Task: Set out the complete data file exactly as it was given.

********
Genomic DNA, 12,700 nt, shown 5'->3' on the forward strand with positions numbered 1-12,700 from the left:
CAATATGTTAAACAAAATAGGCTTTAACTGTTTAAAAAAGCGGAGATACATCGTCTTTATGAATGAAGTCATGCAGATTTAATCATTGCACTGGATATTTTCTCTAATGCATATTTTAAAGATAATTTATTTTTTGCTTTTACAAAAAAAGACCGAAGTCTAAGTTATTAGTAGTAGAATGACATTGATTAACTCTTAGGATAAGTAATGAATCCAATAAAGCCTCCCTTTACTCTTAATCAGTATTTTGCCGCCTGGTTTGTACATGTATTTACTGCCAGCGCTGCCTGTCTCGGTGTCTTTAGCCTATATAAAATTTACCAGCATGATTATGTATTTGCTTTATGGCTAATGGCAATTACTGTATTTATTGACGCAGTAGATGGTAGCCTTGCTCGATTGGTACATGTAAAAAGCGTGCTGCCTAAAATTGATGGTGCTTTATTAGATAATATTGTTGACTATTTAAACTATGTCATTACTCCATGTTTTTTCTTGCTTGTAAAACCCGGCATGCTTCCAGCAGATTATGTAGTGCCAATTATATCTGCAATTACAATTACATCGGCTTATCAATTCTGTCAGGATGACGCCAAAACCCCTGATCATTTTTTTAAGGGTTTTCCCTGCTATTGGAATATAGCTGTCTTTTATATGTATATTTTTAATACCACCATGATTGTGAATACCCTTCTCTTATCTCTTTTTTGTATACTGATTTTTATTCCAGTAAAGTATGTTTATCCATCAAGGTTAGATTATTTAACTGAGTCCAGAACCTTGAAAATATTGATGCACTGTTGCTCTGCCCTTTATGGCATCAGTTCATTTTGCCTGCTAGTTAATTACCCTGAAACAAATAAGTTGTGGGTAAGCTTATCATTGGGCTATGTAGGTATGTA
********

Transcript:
Genomic DNA, 12,700 nt, shown 5'->3' on the forward strand with positions numbered 1-12,700 from the left:
CAATATGTTAAACAAAATAGGCTTTAACTGTTTAAAAAAGCGGAGATACATCGTCTTTATGAATGAAGTCATGCAGATTTAATCATTGCACTGGATATTTTCTCTAATGCATATTTTAAAGATAATTTATTTTTTGCTTTTACAAAAAAAGACCGAAGTCTAAGTTATTAGTAGTAGAATGACATTGATTAACTCTTAGGATAAGTAATGAATCCAATAAAGCCTCCCTTTACTCTTAATCAGTATTTTGCCGCCTGGTTTGTACATGTATTTACTGCCAGCGCTGCCTGTCTCGGTGTCTTTAGCCTATATAAAATTTACCAGCATGATTATGTATTTGCTTTATGGCTAATGGCAATTACTGTATTTATTGACGCAGTAGATGGTAGCCTTGCTCGATTGGTACATGTAAAAAGCGTGCTGCCTAAAATTGATGGTGCTTTATTAGATAATATTGTTGACTATTTAAACTATGTCATTACTCCATGTTTTTTCTTGCTTGTAAAACCCGGCATGCTTCCAGCAGATTATGTAGTGCCAATTATATCTGCAATTACAATTACATCGGCTTATCAATTCTGTCAGGATGACGCCAAAACCCCTGATCATTTTTTTAAGGGTTTTCCCTGCTATTGGAATATAGCTGTCTTTTATATGTATATTTTTAATACCACCATGATTGTGAATACCCTTCTCTTATCTCTTTTTTGTATACTGATTTTTATTCCAGTAAAGTATGTTTATCCATCAAGGTTAGATTATTTAACTGAGTCCAGAACCTTGAAAATATTGATGCACTGTTGCTCTGCCCTTTATGGCATCAGTTCATTTTGCCTGCTAGTTAATTACCCTGAAACAAATAAGTTGTGGGTAAGCTTATCATTGGGCTATGTAGGTATGTA